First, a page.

It's easy to find out about average salaries, practice areas and pro bono opportunities but you might need more information to help you make your decision. Discover what you can really expect from a law career
What you're paid depends on the size of the firm, the location and practice area. A newly-qualified solicitor working in a smaller commercial or regional firm may earn anywhere between £25,000 and £40,000, which can rise to £65,000 in the City, and up to £80,000 in 'Magic Circle' firms. Wages are now more in-line between legal executives (fee-earning qualified lawyers) and solicitors.
The corporate commercial side of law is one of the highest paid sectors, with gross salaries ranging from £70,000 to £200,000. However, salary isn't everything and graduates are often drawn to the more personal departments, such as family law. Salaries in this sector can range from £40,000 to £90,000 per year. Civil practice is another relatively high earner, with wages between £40,000 and £120,000.
On the lower end of the scale are departments such as personal injury, criminal and probate. Personal injury lawyers, for instance, operate on a fixed fee, which limits earnings in the sector.
There's no doubt that some areas of law are very well-paid, but this isn't like the television series Suits; you won't always find yourself working in a glass high-rise in the City or downtown Manhattan. A number of firms are local, with some more traditional than others. The 'high street solicitor' is alive and kicking, with many supporting a core network of loyal clients.
The industry is more relaxed than it used to be and modern firms manage cases through their own case management systems - effectively a digital documentation system. There has been a digital shift as larger firms head down the paperless route, so graduates are expected to have good IT skills. All documents are scanned into these case management systems, resulting in less physical paperwork and more streamlined working.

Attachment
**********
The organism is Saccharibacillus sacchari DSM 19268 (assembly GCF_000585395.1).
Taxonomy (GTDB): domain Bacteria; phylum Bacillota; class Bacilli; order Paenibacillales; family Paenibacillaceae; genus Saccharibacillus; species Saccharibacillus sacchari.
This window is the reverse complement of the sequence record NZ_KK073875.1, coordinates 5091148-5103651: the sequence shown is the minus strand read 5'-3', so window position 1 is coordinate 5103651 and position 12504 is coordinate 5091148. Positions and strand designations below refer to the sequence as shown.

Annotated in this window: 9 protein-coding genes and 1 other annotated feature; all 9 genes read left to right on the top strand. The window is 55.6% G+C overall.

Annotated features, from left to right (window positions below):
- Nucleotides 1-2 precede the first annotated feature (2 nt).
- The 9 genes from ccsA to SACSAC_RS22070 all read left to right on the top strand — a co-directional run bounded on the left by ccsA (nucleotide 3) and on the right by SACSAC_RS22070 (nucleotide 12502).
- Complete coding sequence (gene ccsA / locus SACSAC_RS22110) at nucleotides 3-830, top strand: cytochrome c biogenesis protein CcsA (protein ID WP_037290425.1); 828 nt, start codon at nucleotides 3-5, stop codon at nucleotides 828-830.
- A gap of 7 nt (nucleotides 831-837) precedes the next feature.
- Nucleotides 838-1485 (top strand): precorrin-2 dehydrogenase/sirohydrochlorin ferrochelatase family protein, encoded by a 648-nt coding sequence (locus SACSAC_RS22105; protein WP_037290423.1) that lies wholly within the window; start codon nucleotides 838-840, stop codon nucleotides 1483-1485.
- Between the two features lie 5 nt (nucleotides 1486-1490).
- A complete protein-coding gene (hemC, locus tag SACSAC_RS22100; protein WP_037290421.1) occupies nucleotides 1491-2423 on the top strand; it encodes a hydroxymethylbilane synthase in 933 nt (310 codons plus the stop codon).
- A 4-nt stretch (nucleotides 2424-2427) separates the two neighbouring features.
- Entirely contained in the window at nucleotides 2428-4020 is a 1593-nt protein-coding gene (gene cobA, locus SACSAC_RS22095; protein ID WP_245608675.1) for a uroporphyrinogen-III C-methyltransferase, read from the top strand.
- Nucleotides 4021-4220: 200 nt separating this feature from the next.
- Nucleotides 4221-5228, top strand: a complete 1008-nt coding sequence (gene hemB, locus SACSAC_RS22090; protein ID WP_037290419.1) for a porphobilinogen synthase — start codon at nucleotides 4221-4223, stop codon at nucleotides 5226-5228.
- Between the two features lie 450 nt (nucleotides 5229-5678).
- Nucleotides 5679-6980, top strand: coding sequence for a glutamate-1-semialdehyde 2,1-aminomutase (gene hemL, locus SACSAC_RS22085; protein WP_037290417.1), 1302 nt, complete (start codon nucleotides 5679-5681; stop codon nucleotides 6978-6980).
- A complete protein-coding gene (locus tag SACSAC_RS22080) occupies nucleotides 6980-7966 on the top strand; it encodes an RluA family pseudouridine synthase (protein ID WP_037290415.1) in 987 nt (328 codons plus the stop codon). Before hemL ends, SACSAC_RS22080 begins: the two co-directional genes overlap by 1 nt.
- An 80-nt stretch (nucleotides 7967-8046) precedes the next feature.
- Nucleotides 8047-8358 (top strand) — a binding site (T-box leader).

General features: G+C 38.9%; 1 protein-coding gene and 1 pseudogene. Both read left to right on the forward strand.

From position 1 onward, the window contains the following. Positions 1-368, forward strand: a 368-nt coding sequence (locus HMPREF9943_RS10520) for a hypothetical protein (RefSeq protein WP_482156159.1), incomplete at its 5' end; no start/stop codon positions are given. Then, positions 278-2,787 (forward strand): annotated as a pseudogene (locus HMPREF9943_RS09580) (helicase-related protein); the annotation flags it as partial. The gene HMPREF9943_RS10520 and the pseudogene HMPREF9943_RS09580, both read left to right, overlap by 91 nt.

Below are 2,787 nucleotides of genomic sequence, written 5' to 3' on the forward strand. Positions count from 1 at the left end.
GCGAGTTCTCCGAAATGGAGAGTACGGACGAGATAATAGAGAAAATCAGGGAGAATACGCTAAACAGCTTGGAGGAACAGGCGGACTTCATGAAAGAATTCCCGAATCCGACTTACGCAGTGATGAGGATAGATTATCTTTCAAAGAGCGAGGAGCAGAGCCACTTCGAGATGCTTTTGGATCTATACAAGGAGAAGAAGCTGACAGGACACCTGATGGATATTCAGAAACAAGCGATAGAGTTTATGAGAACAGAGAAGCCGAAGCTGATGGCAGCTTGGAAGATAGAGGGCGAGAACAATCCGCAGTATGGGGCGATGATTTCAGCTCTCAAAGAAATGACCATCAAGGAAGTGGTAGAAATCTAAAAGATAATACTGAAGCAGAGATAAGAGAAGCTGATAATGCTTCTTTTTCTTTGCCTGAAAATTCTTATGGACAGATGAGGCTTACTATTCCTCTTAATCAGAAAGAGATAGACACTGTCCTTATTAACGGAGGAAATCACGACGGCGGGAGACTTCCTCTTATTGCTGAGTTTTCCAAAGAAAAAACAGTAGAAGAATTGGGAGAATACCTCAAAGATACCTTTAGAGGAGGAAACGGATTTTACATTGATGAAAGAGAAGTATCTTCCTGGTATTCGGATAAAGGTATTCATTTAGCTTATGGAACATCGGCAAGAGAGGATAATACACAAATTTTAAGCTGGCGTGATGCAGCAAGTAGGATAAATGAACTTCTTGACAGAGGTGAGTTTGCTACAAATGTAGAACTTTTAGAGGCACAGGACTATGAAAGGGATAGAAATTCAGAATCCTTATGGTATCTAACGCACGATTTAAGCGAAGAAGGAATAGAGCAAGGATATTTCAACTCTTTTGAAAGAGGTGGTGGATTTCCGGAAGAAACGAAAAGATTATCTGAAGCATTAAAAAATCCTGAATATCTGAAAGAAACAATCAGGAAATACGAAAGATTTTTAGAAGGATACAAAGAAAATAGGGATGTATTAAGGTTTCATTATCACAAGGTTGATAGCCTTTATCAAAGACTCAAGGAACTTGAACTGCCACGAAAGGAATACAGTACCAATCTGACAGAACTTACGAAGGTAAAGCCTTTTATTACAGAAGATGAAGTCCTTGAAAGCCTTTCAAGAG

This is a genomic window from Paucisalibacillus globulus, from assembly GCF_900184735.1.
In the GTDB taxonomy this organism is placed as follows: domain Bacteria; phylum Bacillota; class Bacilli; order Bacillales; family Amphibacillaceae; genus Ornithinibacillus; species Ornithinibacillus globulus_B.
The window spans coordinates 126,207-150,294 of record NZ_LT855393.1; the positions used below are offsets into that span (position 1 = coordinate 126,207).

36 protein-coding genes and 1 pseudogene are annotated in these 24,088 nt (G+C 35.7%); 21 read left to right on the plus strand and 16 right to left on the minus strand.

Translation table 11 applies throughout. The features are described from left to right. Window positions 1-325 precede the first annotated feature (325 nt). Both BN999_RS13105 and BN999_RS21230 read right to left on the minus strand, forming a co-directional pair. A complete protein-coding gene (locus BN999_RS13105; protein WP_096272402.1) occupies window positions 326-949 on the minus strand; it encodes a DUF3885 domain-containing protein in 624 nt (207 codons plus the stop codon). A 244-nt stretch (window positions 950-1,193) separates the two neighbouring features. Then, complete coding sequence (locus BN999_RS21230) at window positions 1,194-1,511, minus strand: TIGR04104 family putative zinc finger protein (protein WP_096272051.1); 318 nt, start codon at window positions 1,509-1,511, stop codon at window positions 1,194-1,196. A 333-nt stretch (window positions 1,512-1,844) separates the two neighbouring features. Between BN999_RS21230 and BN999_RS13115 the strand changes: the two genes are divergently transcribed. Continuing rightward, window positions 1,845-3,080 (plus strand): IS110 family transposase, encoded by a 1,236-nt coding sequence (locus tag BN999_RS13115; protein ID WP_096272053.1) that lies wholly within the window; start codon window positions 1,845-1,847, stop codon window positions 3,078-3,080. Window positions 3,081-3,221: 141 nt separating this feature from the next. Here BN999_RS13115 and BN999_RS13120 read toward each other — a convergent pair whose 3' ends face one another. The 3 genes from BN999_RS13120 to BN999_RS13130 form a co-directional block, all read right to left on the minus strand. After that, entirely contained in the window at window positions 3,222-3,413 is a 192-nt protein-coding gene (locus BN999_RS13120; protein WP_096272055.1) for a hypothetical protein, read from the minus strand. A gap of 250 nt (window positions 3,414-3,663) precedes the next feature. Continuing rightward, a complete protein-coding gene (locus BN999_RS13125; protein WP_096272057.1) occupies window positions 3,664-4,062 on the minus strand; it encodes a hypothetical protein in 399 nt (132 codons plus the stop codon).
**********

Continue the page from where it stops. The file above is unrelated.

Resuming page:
Its not all about being behind a desk. Depending on the nature of your work you might find yourself in court, visiting a client at home or, in the case of personal injury, carrying out a site inspection following an incident.
The market is hugely competitive and saturated with graduates, so you'll need to make sure you stand out. Larger firms will have more training contracts due to their need to develop new talent. However, for smaller firms it can often be a question of cost versus the long-term reward. Early on in their training, new starters will be non-fee earners, a potential burden for a smaller firm, hence the limited number of training contracts they may offer.
Nevertheless people do move on, and these firms will need new blood, so never dismiss them outright. It's worth considering the tradeoff between training at a small firm compared to a larger one. Training from a larger firm may appear to be more impressive on a CV, but that isn’t always the case. It depends on the employer and the skills they’re looking for.
As a regional firm, the number of training contracts Rothera Sharp offers is based entirely on our business requirements at the time. We currently have two trainees, with one due to finish in the new year and the other having only just started. Therefore you're probably looking at one a year on average. This will of course differ for much larger, more corporate firms, especially those operating out of the City.
We don't advertise training contracts on our website as we're more likely to promote a member of staff internally. We tend to get a few enquiries a month over the summer and up to two a month in general. These can range from being really basic emails asking whether we have any availability to more in-depth emails attaching a CV. I much prefer a good quality cover letter that demonstrates the candidate has done their research rather than just firing out the same email to all firms.